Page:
Each of the innovation advisers has a project for the next year, and their home organizations will receive a stipend of as much as $20,000 to help cover some of the costs. Here are the advisors' plans:
Dr. Stephanie Bruce wants to develop tele-monitoring for Washington Hospital Center's medical house call program, which provides care to homebound seniors and helps prevent hospital visits. The program already has shown health quality benefits, so Bruce also wants to perform a study of the cost savings achieved by preventing hospitalization.
Dr. Alen Voskanian, medical director of VITAS Innovative Hospice Care, plans to pursue a project among chronically ill patients to help improve access to home care services. Like patients at the end of life, the chronically ill are a high-cost Medicare population who would benefit from fewer hospital visits.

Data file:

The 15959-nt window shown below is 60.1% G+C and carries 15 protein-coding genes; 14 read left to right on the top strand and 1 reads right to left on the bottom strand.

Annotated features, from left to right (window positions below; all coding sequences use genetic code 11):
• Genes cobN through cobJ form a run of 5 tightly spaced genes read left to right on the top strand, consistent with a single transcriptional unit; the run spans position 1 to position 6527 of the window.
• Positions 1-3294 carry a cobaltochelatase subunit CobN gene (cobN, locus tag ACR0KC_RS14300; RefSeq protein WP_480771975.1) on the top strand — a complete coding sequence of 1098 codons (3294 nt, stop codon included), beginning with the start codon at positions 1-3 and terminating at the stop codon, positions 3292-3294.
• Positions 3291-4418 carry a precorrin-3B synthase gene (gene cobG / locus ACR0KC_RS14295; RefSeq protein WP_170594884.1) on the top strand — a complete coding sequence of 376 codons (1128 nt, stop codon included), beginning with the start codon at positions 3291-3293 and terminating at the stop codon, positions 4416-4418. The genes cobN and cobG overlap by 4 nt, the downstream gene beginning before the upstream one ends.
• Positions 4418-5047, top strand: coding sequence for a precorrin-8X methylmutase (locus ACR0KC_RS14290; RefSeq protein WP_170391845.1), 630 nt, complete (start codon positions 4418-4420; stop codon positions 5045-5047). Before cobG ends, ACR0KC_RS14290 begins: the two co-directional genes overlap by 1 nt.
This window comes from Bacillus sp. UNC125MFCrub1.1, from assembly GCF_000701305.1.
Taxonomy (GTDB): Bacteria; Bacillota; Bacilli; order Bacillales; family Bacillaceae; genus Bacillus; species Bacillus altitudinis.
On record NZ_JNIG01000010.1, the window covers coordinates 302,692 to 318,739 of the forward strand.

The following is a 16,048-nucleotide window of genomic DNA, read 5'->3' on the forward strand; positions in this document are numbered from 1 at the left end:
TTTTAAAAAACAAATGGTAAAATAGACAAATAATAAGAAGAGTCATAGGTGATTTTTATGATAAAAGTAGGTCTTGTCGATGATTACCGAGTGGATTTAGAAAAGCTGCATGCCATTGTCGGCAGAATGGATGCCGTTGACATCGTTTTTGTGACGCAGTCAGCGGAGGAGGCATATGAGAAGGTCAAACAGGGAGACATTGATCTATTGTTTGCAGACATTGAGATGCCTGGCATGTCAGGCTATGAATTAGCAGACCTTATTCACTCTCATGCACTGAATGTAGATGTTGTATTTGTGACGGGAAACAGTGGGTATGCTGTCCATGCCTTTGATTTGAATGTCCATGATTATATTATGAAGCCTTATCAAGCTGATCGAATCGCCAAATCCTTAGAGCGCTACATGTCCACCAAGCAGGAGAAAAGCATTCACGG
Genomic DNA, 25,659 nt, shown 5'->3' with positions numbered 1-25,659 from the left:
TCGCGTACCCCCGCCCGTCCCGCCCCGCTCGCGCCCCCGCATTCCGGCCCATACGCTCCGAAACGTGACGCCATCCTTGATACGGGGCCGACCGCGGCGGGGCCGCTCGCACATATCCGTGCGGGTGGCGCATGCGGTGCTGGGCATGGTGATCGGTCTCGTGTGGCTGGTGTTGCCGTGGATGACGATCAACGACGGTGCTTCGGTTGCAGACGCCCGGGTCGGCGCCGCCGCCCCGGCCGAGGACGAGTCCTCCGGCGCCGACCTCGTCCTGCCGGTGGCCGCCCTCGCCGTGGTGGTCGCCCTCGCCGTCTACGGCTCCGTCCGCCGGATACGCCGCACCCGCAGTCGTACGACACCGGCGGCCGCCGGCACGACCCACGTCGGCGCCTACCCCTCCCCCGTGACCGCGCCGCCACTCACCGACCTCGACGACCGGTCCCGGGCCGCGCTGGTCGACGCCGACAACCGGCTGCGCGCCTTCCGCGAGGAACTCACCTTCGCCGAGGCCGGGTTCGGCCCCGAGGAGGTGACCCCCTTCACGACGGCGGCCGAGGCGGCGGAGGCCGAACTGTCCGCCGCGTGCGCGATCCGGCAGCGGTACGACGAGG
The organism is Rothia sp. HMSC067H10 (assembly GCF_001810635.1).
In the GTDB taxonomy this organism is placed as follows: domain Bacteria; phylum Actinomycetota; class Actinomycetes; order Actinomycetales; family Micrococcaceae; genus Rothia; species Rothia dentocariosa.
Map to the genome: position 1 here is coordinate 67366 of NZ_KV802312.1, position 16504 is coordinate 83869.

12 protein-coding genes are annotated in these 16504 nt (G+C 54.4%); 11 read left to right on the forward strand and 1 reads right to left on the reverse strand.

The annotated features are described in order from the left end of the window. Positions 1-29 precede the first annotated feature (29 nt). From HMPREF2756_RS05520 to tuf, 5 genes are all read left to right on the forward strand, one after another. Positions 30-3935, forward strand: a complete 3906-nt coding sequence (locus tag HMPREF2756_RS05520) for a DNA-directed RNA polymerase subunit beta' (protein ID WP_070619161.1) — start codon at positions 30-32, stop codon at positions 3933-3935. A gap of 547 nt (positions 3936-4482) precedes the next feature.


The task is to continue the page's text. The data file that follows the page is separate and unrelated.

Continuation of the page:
Dr. Zahra Esmail hopes to expand the palliative care program at Los Angeles’ White Memorial Medical Center by bringing conversations about palliative care, and the related expertise, into the intensive care unit. There, patients and their families could have a discussion -- if necessary-- about end-of-life care within 24 or 48 hours of the patient's admission.
Dr. Richard Young, director of research for the family medicine residency program at John Peter Smith Hospital in Fort Worth, Texas, plans to look into a new billing system that better represents and compensates the time primary care doctors spend with their patients. With improved payment, Young expects more doctors will go into primary care, which will then improve health care access and quality.